Changing a not honorable discharge… is it possible?
While everyone wants to qualify for Veteran benefits, not changing a not honorable discharge can prevent this process from ever happening. The good news is, depending on the kind of release you are qualified as, there is a possibility that through the Discharge Review Board (DRB), you could file for a change. While it is difficult to get a change in discharge status, it is not impossible.
Discharge Review Board
Through the DRB, you are eligible to apply for a discharge upgrade. This process could qualify for benefits through changing your discharge but does not automatically qualify you since this process is outside the VA.
The board cannot, however, changing a not honorable discharge qualified under undesirable discharges and court-martial charges for bad conduct. They are able to change the reason for release and ask for an upgrade of discharge. In order to qualify, one must determine which aspect they are changing
First, the Veteran must know what it is that you are changing a not honorable discharge. Anyone can file for a change, but unless the VA approves the change, then you will not receive Veteran’s benefits.
When filing, the Veteran first must know if there are asking for a change in an improper or inequitable discharge.
- A discharge was improper which means the reasoning behind discharge was an error.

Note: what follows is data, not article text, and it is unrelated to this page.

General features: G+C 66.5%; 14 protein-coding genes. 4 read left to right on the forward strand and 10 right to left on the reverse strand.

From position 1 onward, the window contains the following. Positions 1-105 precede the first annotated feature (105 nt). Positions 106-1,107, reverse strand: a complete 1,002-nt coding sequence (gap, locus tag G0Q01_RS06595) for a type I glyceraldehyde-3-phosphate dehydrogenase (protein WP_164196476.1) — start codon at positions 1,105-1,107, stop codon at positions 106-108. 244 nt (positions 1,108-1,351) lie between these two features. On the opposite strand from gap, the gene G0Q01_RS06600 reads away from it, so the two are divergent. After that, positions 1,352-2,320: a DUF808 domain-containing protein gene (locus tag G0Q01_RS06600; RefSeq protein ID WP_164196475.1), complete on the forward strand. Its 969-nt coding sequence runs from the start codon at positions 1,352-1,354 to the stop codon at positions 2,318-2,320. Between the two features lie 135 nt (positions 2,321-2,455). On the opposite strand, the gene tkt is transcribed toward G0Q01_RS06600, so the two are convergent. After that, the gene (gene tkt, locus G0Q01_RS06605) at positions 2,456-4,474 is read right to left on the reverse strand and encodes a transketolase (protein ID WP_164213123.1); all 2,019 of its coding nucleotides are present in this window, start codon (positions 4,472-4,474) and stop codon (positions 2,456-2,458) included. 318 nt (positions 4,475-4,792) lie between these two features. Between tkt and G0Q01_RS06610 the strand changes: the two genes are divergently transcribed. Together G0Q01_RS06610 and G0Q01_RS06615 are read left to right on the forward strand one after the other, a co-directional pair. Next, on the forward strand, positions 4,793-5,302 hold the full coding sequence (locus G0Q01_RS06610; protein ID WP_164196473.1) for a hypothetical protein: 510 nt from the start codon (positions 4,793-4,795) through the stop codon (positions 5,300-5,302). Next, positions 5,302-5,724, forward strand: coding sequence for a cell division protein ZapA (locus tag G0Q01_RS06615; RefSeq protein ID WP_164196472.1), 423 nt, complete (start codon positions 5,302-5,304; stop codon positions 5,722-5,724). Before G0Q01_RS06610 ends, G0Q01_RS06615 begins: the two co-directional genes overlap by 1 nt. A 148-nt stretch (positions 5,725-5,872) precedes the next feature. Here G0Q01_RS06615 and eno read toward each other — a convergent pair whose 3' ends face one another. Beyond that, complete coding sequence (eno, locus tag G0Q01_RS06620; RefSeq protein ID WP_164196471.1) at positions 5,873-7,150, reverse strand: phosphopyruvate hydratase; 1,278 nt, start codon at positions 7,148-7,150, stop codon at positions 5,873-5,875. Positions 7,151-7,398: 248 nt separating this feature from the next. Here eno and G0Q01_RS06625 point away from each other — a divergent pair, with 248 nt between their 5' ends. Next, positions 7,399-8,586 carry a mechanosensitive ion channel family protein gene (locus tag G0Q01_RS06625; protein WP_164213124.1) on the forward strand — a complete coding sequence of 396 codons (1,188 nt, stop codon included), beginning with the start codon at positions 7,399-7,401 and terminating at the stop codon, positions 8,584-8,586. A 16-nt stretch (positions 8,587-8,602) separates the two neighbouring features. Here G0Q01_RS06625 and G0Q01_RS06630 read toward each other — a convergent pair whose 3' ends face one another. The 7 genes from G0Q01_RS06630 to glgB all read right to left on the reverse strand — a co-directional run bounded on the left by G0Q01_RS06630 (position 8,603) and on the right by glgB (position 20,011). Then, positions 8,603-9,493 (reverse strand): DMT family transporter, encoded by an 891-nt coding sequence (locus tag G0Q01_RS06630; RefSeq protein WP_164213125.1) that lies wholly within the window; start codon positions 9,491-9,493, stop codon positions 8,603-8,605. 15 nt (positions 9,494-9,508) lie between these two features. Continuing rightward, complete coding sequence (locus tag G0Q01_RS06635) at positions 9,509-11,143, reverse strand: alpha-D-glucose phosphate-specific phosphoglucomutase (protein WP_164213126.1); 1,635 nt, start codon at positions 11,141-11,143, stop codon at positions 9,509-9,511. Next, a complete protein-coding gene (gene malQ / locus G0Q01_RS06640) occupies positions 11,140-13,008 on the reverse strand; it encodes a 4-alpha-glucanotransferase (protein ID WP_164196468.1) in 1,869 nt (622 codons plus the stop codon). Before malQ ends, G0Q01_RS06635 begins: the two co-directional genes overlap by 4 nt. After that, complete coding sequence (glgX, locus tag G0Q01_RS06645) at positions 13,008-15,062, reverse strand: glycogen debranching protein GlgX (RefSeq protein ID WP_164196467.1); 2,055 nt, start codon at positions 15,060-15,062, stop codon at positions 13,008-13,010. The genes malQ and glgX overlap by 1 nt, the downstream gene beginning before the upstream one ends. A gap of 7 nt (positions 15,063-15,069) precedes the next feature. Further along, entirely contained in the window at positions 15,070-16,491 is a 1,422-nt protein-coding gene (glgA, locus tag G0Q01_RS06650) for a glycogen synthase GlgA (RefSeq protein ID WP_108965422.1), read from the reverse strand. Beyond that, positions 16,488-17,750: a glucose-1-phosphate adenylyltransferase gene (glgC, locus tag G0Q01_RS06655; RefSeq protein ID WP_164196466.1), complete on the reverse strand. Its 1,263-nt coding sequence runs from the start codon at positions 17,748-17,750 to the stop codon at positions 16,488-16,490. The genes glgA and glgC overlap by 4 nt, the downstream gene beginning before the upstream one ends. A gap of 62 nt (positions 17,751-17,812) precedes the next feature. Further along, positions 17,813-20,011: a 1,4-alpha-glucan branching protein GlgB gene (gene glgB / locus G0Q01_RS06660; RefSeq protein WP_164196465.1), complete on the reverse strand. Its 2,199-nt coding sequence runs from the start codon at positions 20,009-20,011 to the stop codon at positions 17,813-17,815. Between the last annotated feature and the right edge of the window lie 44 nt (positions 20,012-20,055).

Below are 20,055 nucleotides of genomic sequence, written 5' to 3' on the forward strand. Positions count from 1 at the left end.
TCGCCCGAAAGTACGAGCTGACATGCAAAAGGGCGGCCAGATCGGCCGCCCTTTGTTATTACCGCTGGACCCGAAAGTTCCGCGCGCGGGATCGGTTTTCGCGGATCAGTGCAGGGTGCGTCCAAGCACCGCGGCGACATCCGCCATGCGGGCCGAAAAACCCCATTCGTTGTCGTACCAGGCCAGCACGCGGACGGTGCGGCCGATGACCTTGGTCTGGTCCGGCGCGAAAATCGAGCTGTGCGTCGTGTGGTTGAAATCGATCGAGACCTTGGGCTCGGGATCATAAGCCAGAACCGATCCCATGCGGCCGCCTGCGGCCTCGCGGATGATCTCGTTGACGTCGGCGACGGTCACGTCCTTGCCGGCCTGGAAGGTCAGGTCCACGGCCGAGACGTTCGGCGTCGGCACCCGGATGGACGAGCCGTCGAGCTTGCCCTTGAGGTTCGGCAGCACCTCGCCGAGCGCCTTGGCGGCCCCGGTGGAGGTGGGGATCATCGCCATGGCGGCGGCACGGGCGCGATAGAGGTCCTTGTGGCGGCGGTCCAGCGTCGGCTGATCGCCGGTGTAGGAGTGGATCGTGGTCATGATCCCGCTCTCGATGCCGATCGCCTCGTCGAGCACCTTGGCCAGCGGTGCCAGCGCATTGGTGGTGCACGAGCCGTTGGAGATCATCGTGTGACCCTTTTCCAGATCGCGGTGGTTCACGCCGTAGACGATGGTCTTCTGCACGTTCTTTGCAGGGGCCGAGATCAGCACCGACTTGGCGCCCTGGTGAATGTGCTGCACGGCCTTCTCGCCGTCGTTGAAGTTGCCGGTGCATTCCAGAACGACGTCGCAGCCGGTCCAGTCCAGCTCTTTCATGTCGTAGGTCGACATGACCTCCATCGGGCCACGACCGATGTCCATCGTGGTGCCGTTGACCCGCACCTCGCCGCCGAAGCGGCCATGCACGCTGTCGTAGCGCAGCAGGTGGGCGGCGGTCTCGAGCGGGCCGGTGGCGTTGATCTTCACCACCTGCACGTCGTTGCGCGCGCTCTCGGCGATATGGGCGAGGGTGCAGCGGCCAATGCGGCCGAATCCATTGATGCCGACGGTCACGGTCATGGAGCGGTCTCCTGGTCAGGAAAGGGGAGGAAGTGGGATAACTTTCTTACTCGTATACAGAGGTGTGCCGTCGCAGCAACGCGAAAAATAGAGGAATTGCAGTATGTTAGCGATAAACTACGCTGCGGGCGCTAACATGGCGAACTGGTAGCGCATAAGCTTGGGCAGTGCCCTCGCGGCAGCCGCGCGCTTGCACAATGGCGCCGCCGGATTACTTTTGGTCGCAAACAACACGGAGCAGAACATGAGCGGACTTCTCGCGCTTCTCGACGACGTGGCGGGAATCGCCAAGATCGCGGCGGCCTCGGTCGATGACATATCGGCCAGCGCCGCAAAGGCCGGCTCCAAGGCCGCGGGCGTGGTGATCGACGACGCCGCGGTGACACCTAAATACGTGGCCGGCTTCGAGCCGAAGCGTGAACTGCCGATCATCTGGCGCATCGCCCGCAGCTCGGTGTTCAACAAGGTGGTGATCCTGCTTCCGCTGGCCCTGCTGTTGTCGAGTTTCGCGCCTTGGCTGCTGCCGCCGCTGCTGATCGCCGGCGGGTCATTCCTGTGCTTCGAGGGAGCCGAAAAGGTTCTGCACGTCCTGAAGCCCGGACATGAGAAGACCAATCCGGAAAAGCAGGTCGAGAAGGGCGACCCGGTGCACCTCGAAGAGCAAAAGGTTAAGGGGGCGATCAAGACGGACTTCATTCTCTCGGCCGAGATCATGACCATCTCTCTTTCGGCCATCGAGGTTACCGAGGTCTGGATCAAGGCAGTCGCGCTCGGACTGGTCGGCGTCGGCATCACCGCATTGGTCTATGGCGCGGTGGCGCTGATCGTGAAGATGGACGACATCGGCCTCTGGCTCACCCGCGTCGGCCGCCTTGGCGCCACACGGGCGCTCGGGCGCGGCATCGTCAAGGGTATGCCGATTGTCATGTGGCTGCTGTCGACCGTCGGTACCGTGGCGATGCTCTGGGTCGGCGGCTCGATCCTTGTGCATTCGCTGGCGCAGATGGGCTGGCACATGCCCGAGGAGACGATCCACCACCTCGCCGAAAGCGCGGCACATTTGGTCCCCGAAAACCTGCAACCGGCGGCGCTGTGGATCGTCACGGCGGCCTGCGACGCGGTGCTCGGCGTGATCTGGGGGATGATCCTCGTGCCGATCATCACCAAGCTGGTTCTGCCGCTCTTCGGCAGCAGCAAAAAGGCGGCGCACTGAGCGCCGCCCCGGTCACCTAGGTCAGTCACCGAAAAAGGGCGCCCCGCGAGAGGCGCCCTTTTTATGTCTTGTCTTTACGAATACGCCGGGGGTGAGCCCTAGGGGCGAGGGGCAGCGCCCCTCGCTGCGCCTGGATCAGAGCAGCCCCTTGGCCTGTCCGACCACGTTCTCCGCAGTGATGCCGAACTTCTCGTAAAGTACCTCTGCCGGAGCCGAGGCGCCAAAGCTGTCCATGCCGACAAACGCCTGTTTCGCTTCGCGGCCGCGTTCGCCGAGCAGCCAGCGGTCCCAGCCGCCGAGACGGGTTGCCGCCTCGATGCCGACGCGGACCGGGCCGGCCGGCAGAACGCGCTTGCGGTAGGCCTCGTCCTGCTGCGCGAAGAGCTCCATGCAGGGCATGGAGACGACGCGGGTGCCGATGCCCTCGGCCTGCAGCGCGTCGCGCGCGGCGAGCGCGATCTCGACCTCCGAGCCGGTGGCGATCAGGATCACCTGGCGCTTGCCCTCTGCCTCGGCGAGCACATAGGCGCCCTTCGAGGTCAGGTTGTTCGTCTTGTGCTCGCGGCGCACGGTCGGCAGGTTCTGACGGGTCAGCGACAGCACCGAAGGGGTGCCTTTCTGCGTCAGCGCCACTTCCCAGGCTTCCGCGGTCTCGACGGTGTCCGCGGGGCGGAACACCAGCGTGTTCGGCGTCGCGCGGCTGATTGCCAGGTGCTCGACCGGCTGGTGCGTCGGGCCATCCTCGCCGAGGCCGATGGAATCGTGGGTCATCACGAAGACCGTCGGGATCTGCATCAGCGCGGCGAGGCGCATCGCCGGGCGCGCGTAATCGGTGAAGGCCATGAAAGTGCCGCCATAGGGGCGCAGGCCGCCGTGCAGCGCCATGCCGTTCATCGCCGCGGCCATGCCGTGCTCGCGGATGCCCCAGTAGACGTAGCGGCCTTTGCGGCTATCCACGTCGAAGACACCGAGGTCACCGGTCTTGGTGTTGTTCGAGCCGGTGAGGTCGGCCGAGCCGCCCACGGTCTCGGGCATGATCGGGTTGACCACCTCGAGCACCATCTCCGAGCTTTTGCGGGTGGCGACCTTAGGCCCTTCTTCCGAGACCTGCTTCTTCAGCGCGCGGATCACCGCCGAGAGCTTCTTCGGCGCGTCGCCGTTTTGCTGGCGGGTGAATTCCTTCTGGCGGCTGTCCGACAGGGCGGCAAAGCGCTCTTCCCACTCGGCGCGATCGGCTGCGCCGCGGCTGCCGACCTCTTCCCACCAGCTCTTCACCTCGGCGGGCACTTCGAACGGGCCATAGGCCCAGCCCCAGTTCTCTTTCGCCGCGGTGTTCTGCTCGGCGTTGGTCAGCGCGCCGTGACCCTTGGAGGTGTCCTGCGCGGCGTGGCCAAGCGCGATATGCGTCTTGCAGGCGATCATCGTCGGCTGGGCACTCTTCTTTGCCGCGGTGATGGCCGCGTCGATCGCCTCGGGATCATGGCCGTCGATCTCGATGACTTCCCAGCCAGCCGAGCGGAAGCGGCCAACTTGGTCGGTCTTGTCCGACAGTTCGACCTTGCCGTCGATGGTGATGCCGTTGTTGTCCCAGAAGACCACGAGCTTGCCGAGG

- It is considered inequitable when the characterization of discharge is inconsistent with rules in place.
Additionally, a Veteran must show how the character of service changed. This will need to be backed up with adequate evidence that you provide. Finally, you must complete the application for review.
What to submit with your application
- Medical & military records connected
- Buddy letter
- Employment history after serving
- Any other documents to show a good record
Including any mental or physical disability known at the time of discharge could help with your case as well.
Who can qualify for changing a not honorable discharge?
In order to be eligible for a hearing, it must be under 15 years from the time of discharge.
After your application has been reviewed, you can either request to attend the hearing or for a decision to be made on your behalf. If you choose to be present at the hearing, you must travel to Washington D.C., and none of your expenses will be reimbursed. You may also consider consulting a lawyer to advise you on which decision is best.
The benefit of showing up to the hearing is you would have the opportunity to testify on your behalf.
Afterward, it could take up to two months to find out the decision.
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About the Author
About VA Claims Inside
VA Claims insider is an education-based coaching/consulting company. We’re here for disabled veterans exploring eligibility for increased VA disability benefits and who wish to learn more about that process. We also connect veterans with independent medical professionals in our referral network for medical examinations, disability evaluations, and credible independent medical opinions and nexus statements (medical nexus letters) for a wide range of disability conditions